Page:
Bliss Stage, by Ben Lehman
Over the past couple weeks I’ve been reading Bliss Stage. I really dig the setup/premise (really I’m a sucker for just about anything that’s vaguely post-apocalyptic). The story of the game starts now. Like right now as you’re reading this. Aliens attack and use a weapon that we refer to as bliss basically cause all adults to fall asleep and never wake up.
The game itself starts 7 years from now. There’s a rare few adults that never fell asleep and some have figured out how to make a weapon to take the fight back to the aliens and it can only be used by kids (well, teenagers, really). This is done through the use of a device called an ANIMa that sends a pilot into a dream-like world where they can fight the aliens. In that dream-like world they form what’s basically a mech that they navigate the world with and sometimes fight the aliens while an anchor helps by being their link back to the real world. There’s a bit more, but that’s the gist.
The mechanics of the game pretty much revolve around relationships. Pilots to anchors to everyone else. The strength of various relationships is how a pilot forms their mech while in the ANIMa. You bring in specific relationships as specific things, like a weapon or whatever. It starts to get interesting here because you can bring in more relationships for more dice. The more dice you use the more likely you are to succeed at various things, but that’s also more dice that can turn out badly for you. Specifically, dice are used for various things like the success of the mission, the pilot’s safety, and the safety of the pilot’s relationships. Any dice that don’t get used for those go into adding to a pilot’s Bliss. Bliss is sort of a countdown clock for pilots, when it reaches a certain point (108), then the pilot is done in the game, the player gets the chance to narrate some final bits for that character and the world.
There’s a lot here I like. The premise, like I mentioned. I like the built-in countdowns — there’s Bliss and Trauma that can both take pilots out; once all the pilots are done the game is basically over. The idea of forming dream mechs is pretty cool and I’m not even a huge fan of that genre. I’m a little iffy on all the relationship stuff, but I definitely find it interesting. Aside from missions where pilots form their mechs there are interlude-type scenes where you can build up (or possibly tear down) relationships. A lot of room for drama there since most of the characters are teenagers. I don’t know if I’ll ever get the chance to play or run, but I’m definitely open to it.
Blowback, by Elizabeth Sampat
After Bliss Stage, I re-read Blowback. I read it once before a year or so back, but I never really talked about it. Seems like the perfect opportunity to do so now. First, and most importantly, Blowback is heavily based on the television show Burn Notice, which I’m a huge fan of. Plus a bit of the Bourne series thrown in.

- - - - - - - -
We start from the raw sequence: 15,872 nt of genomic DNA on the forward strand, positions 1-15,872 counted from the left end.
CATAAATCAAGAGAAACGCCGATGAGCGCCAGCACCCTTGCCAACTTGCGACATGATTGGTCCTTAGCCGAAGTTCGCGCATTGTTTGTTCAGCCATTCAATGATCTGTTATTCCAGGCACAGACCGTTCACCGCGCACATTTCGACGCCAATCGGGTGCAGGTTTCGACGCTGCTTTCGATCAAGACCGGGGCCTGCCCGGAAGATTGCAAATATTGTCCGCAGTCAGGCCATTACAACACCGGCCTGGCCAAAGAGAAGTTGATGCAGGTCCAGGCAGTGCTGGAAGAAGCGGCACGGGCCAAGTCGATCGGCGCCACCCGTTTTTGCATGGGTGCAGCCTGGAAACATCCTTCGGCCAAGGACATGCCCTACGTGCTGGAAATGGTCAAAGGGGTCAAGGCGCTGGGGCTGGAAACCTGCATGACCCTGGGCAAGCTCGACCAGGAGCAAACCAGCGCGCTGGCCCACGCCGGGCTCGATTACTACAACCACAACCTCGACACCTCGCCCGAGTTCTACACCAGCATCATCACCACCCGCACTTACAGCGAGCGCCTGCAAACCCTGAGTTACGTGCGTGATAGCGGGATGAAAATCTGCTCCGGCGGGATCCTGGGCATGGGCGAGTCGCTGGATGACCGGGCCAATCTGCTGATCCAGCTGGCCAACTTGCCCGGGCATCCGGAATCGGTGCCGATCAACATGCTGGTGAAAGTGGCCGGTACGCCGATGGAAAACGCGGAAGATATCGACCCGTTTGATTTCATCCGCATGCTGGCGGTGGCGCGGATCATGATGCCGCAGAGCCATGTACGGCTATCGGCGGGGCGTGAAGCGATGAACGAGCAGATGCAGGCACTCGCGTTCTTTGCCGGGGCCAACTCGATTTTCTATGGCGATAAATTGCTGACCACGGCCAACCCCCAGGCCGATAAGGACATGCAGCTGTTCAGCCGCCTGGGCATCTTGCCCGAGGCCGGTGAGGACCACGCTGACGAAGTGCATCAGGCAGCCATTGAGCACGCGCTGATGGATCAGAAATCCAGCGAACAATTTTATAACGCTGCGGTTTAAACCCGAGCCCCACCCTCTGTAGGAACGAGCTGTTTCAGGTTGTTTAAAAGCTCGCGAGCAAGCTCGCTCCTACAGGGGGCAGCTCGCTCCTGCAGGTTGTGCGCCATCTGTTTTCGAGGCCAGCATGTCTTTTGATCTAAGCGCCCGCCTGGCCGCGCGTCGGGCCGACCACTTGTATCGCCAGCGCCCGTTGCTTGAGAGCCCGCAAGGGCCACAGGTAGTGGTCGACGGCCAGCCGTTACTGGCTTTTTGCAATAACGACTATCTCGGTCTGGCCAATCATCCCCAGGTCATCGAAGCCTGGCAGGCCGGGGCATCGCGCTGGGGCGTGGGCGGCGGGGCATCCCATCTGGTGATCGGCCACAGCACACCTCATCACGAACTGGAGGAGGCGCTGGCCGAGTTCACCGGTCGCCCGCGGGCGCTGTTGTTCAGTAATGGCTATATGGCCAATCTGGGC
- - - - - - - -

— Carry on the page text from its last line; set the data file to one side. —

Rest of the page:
So, the basic idea is that the PCs are spies and they’ve been blacklisted & completely cut off from all their resources. So the game revolves around the spies trying to get by with whatever odd-jobs they can find using their knowledge, training, and most importantly friends & family. And maybe eventually finding out more about why they were blacklisted.
Just reading the game really evokes the feeling of Burn Notice. Doing jobs, helping those in need, straining relationships and friends & family getting caught in the crossfire sometimes.
The game itself is pretty straight-forward. Every PC controls a professional (a spy/agent sort) and a civilian (the regular people, friends, family, whatever). There’s 4 stats to accomplish things: Pavement (has to do with acquiring and using knowledge), Diversion (sabotage, breed mistrust, guerrilla warfare, etc), Provacateur (developing and using assets), & Commando (intimidation, fighting, shooting, etc).
There’s three phases to a session: Analysis, Operation, Blowback. Analysis is all about gathering information, laying the groundwork for the job, & just getting resources in general. Operation is the actual job and making use of the resources gained in Analysis. Last is Blowback, which is about dealing with the baggage from the operation and updating the status of relationships, whether they’re getting stressed or the characters are actively trying to make amends and repair a stressed relationship.
The GM is “The Agency”, which has fairly standard GM duties. Mostly giving the players a chance to be bad-ass spies, provide opportunities to put stress on relationships, and to keep the meta-plot going about the botched job that got the spies blacklisted in the first place.
I haven’t played it yet, but like I said just reading the book really evokes the sort of themes that Burn Notice has. It has me especially amped up at the moment since the newest (and last) season of Burn Notice just started a few weeks ago. I really hope to get to play this sometime for sure.
My rpg pdf reading list continues! At least I’m in the Bs now. Next in the list is Breaking the Ice